In the second year, God commanded another tribute in the form of sacrifice. He commanded, "Give me the first part of all your happiness." Able considered the first
part of his happiness to be his herds, for they had grown and allowed him to feed not only his family, but his loved brother's family as well. Able again sacrificed the best of his herds, and God was pleased. Cain was now in the same spot he was in the previous year. While the request had changed, (It was now "the first part of all your happiness.") the outcome would still be the same, you see, the first part of all of Cain's happiness was again his brother. While Cain's crops wilted, Able's Flocks and herds grew. Able out of love for his brother had fed Cain's family keeping them alive.

Not Knowing of God's mercy (Able's flocks feeding Cain's family.), Cain feared God's Wrath, and feared his family would starve and die, if for a second year he failed to follow Gods commandment. Cain was between a rock and a hard place. Commit the morally reprehensible act of defying God and face his wrath and the possible deaths of his family, or commit a deed that he found to be equally reprehensible, and lose his most cherished family member. Cain chose the latter.

Cain sacrificed his brother by blade and fire, as he felt was commanded by God. God saw this and was repulsed, banishing Cain to wonder the land of Nod, forever a pariah.

Exiled, yet protected from vengeance by "the mark of Cain". While he could never return to society, neither would he die by societies hand to end his torment. ("...And the LORD said unto him, therefore whosoever slayeth Cain, vengeance shall be taken on him sevenfold. And the LORD set a mark upon Cain, lest any finding him should kill him, and Cain went out from the presence of the LORD, and dwelt in the land of Nod, on the east of Eden." King James ver.) The equivalent of modern "life without parole."

Based on these facts, substantiated by written testimony. Could a reasonable and prudent investigator, determine that the murder of Able was beyond a shadow of a doubt, a crime of passion brought forth by angry and jealously. The facts could easily be argued that it was not a crime of passion, but a premeditated and macabre slaying, carried out to attain a (perceived) known outcome. Given accurate reporting and fact finding, and follow-up investigation, one could even argue Cain would nowadays be the recipient of the death penalty for "Murder 1" not a life sentence for a lesser count of murder or manslaughter.

And even better for you conspiracy theorists out there, in my opinion this is a clear cut case of entrapment…Yes Cain was a patsy…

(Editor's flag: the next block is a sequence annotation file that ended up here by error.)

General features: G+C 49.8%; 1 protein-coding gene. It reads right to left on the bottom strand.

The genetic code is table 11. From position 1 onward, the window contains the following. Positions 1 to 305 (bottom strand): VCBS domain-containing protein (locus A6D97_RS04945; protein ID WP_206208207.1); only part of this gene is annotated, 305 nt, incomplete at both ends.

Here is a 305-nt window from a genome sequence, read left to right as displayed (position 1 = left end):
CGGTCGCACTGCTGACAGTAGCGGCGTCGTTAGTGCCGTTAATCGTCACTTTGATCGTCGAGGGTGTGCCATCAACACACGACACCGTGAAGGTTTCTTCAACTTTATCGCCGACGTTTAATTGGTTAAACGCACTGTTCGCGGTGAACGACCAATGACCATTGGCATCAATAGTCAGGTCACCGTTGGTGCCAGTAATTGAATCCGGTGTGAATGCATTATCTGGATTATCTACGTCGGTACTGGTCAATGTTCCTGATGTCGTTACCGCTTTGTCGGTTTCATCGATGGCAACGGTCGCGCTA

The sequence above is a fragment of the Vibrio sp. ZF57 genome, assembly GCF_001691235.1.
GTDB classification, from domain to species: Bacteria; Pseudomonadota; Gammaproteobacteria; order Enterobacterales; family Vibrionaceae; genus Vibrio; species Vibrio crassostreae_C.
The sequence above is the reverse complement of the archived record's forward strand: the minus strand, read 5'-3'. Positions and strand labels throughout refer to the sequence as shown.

Random House Unabridged Dictionary, © Random House, Inc. 2006: The luring by a law enforcement agent of a person into committing a crime.

The American Heritage Dictionary of the English Language, Fourth Edition Copyright ©2006: To lure into performing a previously or otherwise uncontemplated illegal act.

The Peoples Law Dictionary®, Fine Communications©: In criminal law, the act of law enforcement officers or government agents inducing or encouraging a person to commit a crime when the potential criminal expresses a desire not to go ahead. The key to entrapment is whether the idea for the commission or encouragement of the criminal act originated with the police or government agents instead of with the "criminal."

As we see, in the story of Cain and Able, Cain could be granted a defense on the legal principle of entrapment. God was in fact the supreme power, law maker, judge, jury and enforcer, God was the government, and all acts by him as such could be considered to be under color of authority. Cain would never have considered killing his brother if it weren't for the input (under color of authority) from God. In fact, Cain even resisted the killing during the first year, only committing the act in the second year due to pressure by God and perceived threats by God against the well being of his family. Then, once Cain capitulated and killed Able, the same authority (God) that tricked/forced him into committing the act, then judged and punished him for it. HE WAS ENTRAPPED.

And added today, by a coworker, the atheist interpretation of the facts:

Cain should be allowed a defense based on insanity. Since God doesn't exist, he was obviously hearing voices, which demonstrates he did not have the mental capacity to understand what he was doing was wrong, and is unfit to undergo trial until his mental state can be further evaluated.

Have a nice day…based on the facts supporting an interpretation of a nice day.

The story above is a satire or parody. It is entirely fictitious.